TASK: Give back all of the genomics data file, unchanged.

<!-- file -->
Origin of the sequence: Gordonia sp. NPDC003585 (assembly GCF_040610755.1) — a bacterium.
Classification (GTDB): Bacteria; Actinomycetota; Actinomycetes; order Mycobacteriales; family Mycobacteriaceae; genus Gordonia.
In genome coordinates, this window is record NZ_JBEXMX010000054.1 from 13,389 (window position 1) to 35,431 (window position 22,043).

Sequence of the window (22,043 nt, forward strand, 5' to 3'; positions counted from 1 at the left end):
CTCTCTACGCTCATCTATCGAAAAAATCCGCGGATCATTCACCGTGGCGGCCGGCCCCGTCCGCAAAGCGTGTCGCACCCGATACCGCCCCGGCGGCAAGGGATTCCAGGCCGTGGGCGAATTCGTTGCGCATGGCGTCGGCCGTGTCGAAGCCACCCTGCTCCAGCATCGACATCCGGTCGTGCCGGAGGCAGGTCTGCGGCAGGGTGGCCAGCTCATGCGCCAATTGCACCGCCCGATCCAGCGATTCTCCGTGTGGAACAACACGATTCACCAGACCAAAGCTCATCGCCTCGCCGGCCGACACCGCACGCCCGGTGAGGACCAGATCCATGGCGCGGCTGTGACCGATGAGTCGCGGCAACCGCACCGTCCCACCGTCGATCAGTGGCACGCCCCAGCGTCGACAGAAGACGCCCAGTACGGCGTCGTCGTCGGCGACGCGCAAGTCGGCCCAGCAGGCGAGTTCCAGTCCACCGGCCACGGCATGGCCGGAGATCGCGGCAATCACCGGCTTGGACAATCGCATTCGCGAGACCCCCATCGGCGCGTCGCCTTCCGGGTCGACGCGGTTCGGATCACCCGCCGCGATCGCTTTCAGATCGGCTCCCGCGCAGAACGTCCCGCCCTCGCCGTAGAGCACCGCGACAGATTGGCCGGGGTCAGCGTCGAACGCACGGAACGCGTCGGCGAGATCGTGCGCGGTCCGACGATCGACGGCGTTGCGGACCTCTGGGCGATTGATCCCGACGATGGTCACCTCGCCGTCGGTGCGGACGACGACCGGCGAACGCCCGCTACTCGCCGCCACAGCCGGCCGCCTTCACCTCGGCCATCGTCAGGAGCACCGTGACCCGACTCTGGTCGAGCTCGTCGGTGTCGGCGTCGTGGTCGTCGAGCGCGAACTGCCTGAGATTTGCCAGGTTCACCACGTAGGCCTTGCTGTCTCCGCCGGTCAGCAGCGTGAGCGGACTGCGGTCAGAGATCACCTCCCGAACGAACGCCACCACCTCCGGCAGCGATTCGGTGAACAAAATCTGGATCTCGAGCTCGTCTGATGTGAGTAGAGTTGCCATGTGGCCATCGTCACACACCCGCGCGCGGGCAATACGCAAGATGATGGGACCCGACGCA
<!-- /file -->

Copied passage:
Origin of the sequence: Gordonia sp. NPDC003585 (assembly GCF_040610755.1) — a bacterium.
Classification (GTDB): Bacteria; Actinomycetota; Actinomycetes; order Mycobacteriales; family Mycobacteriaceae; genus Gordonia.
In genome coordinates, this window is record NZ_JBEXMX010000054.1 from 13,389 (window position 1) to 35,431 (window position 22,043).

Sequence of the window (22,043 nt, forward strand, 5' to 3'; positions counted from 1 at the left end):
CTCTCTACGCTCATCTATCGAAAAAATCCGCGGATCATTCACCGTGGCGGCCGGCCCCGTCCGCAAAGCGTGTCGCACCCGATACCGCCCCGGCGGCAAGGGATTCCAGGCCGTGGGCGAATTCGTTGCGCATGGCGTCGGCCGTGTCGAAGCCACCCTGCTCCAGCATCGACATCCGGTCGTGCCGGAGGCAGGTCTGCGGCAGGGTGGCCAGCTCATGCGCCAATTGCACCGCCCGATCCAGCGATTCTCCGTGTGGAACAACACGATTCACCAGACCAAAGCTCATCGCCTCGCCGGCCGACACCGCACGCCCGGTGAGGACCAGATCCATGGCGCGGCTGTGACCGATGAGTCGCGGCAACCGCACCGTCCCACCGTCGATCAGTGGCACGCCCCAGCGTCGACAGAAGACGCCCAGTACGGCGTCGTCGTCGGCGACGCGCAAGTCGGCCCAGCAGGCGAGTTCCAGTCCACCGGCCACGGCATGGCCGGAGATCGCGGCAATCACCGGCTTGGACAATCGCATTCGCGAGACCCCCATCGGCGCGTCGCCTTCCGGGTCGACGCGGTTCGGATCACCCGCCGCGATCGCTTTCAGATCGGCTCCCGCGCAGAACGTCCCGCCCTCGCCGTAGAGCACCGCGACAGATTGGCCGGGGTCAGCGTCGAACGCACGGAACGCGTCGGCGAGATCGTGCGCGGTCCGACGATCGACGGCGTTGCGGACCTCTGGGCGATTGATCCCGACGATGGTCACCTCGCCGTCGGTGCGGACGACGACCGGCGAACGCCCGCTACTCGCCGCCACAGCCGGCCGCCTTCACCTCGGCCATCGTCAGGAGCACCGTGACCCGACTCTGGTCGAGCTCGTCGGTGTCGGCGTCGTGGTCGTCGAGCGCGAACTGCCTGAGATTTGCCAGGTTCACCACGTAGGCCTTGCTGTCTCCGCCGGTCAGCAGCGTGAGCGGACTGCGGTCAGAGATCACCTCCCGAACGAACGCCACCACCTCCGGCAGCGATTCGGTGAACAAAATCTGGATCTCGAGCTCGTCTGATGTGAGTAGAGTTGCCATGTGGCCATCGTCACACACCCGCGCGCGGGCAATACGCAAGATGATGGGACCCGACGCA